A New York City native, Lillian Bassman (1917 - 2012) studied textile design in high school and modeled for the Art Students League. She joined the Works Progress Administration as a painting assistant in 1934, and when it was discontinued in 1939, studied fashion illustration at Pratt Institute and worked as a textile designer. Alexey Brodovitch, the art director at Harper's Bazaar, offered her a scholarship to study with him at the New School for Social Research in 1940, and encouraged her to pursue graphic design. She became his first salaried assistant at Harper's Bazaar and in 1945 was appointed co-art director at Junior Bazaar, a short-lived Hearst publication. During her tenure there, she provided many emerging photographers--Robert Frank and Richard Avedon among them--with their first opportunities to work in fashion.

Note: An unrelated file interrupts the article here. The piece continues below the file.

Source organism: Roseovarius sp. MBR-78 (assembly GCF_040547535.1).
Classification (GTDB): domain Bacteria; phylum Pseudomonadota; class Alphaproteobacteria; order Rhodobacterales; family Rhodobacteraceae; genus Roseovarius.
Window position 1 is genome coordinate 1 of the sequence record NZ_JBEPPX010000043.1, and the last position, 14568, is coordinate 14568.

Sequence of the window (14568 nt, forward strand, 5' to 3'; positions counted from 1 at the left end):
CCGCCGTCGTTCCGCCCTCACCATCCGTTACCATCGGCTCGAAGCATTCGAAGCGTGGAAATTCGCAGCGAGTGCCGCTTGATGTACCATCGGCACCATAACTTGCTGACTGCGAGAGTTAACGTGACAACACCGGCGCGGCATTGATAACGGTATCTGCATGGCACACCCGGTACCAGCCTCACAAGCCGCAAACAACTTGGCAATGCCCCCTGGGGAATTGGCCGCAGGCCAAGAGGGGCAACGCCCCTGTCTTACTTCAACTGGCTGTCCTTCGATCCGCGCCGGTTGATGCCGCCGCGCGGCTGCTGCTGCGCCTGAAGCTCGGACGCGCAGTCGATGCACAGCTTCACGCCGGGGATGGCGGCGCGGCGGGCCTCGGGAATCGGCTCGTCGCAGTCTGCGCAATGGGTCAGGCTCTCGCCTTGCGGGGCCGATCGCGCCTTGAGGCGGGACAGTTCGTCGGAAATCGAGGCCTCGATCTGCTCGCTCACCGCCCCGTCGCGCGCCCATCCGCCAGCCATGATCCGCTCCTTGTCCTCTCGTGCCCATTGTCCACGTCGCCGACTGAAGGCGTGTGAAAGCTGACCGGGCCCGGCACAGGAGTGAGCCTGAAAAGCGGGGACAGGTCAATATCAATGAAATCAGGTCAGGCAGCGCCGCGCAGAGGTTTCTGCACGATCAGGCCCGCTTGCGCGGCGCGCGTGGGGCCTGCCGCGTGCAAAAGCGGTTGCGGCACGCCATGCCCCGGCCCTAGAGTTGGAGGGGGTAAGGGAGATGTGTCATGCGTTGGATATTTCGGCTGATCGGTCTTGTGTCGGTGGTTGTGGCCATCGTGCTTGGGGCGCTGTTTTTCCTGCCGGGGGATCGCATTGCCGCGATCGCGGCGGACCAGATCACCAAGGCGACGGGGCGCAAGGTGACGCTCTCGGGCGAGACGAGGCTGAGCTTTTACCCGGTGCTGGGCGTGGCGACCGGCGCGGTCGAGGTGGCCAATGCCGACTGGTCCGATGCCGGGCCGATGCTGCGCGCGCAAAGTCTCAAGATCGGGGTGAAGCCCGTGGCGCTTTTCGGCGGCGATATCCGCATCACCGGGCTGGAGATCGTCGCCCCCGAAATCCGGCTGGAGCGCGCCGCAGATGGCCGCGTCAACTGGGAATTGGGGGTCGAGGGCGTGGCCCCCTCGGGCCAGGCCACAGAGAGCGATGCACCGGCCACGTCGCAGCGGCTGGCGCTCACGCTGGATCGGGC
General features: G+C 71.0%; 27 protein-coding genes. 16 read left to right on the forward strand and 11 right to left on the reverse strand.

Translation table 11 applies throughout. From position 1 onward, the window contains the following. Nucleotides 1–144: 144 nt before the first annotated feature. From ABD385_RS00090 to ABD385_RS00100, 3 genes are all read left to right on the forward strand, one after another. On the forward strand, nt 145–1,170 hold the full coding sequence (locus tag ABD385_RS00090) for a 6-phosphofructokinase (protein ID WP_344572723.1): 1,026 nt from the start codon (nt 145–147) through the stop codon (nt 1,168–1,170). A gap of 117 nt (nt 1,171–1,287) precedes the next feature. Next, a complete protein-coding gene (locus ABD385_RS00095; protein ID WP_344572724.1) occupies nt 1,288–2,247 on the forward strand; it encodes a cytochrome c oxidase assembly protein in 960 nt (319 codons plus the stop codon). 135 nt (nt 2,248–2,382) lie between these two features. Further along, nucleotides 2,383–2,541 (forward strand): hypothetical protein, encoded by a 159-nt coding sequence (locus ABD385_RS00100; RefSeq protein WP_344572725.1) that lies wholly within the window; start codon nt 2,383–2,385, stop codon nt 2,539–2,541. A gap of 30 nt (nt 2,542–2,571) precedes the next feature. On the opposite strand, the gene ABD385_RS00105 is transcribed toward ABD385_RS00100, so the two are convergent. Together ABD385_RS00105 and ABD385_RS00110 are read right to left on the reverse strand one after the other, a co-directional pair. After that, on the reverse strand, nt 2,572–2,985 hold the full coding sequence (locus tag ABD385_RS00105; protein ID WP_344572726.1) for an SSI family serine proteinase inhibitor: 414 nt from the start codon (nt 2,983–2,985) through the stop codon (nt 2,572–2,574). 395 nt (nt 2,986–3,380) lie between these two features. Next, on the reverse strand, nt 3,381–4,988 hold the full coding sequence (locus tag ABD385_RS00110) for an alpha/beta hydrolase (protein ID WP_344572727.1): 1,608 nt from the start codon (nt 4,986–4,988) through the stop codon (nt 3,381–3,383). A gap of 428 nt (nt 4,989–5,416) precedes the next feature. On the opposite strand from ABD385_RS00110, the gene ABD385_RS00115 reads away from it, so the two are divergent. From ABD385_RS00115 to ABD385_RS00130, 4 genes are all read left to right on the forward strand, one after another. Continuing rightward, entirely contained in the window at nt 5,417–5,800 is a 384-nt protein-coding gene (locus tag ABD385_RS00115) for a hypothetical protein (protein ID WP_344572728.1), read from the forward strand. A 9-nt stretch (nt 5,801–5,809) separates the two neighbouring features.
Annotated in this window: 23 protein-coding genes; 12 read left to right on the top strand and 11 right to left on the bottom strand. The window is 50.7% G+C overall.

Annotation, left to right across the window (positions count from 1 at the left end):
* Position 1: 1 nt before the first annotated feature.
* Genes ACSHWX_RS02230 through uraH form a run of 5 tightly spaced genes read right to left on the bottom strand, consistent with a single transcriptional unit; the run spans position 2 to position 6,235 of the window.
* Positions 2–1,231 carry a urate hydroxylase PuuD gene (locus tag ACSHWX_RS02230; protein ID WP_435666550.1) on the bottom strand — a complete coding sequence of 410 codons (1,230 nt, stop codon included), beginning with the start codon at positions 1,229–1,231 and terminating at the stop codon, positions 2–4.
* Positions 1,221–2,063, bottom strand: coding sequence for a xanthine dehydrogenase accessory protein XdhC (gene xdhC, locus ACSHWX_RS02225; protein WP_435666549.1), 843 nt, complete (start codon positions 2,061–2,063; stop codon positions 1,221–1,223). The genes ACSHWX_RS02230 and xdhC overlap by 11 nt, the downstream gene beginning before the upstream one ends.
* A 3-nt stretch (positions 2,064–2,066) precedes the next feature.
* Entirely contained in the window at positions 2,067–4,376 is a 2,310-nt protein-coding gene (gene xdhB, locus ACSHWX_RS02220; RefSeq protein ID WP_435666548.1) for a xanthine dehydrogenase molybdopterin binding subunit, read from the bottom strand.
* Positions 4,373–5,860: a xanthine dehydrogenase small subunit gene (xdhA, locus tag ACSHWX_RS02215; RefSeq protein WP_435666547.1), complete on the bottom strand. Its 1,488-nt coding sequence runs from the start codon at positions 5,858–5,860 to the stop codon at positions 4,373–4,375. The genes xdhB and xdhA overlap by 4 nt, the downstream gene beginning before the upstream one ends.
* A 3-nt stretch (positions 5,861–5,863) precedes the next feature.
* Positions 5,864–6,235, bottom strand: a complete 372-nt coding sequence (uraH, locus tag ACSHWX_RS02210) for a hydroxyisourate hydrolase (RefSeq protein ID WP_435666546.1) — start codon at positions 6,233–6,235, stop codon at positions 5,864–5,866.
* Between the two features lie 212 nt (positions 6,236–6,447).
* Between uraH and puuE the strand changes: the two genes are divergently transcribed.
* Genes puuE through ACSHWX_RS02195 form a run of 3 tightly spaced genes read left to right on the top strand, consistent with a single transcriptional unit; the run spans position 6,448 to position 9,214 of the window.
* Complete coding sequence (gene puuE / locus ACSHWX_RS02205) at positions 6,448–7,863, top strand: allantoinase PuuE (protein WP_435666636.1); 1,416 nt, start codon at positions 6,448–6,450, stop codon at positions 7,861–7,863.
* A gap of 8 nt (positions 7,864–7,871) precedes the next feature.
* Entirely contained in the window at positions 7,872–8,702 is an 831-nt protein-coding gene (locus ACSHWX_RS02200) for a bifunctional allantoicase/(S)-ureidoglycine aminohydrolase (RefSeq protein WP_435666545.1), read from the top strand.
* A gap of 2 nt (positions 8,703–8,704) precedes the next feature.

Bassman began making her own photographs while at Junior Bazaar, and when the magazine ceased production in 1947, she became a freelance fashion and advertising photographer, specializing in lingerie, fabrics, cosmetics, and liquor, and working chiefly for Harper's Bazaar and commercial clients. Bassman's editorial work for Bazaar lessened in the later 1960s, and she retired from commercial photography in 1970.
In the 1970s and 1980s, Bassman exhibited large-format color photographs of fruits and vegetables, abstractions, and "musclemen," among other subjects; she later began re-interpreting the negatives of her 1940s and 1950s fashion photography, in addition to executing new fashion assignments.
Bassman's photography is notable for her unusual printing techniques and innovative graphic effects, which involve experimentation with gauze and tissue in the darkroom. This experimentation, combined with the close rapport she established with her models, resulted in pictures memorable for their emotional atmosphere, impressionistic mood, and subtlety of intimate gestures.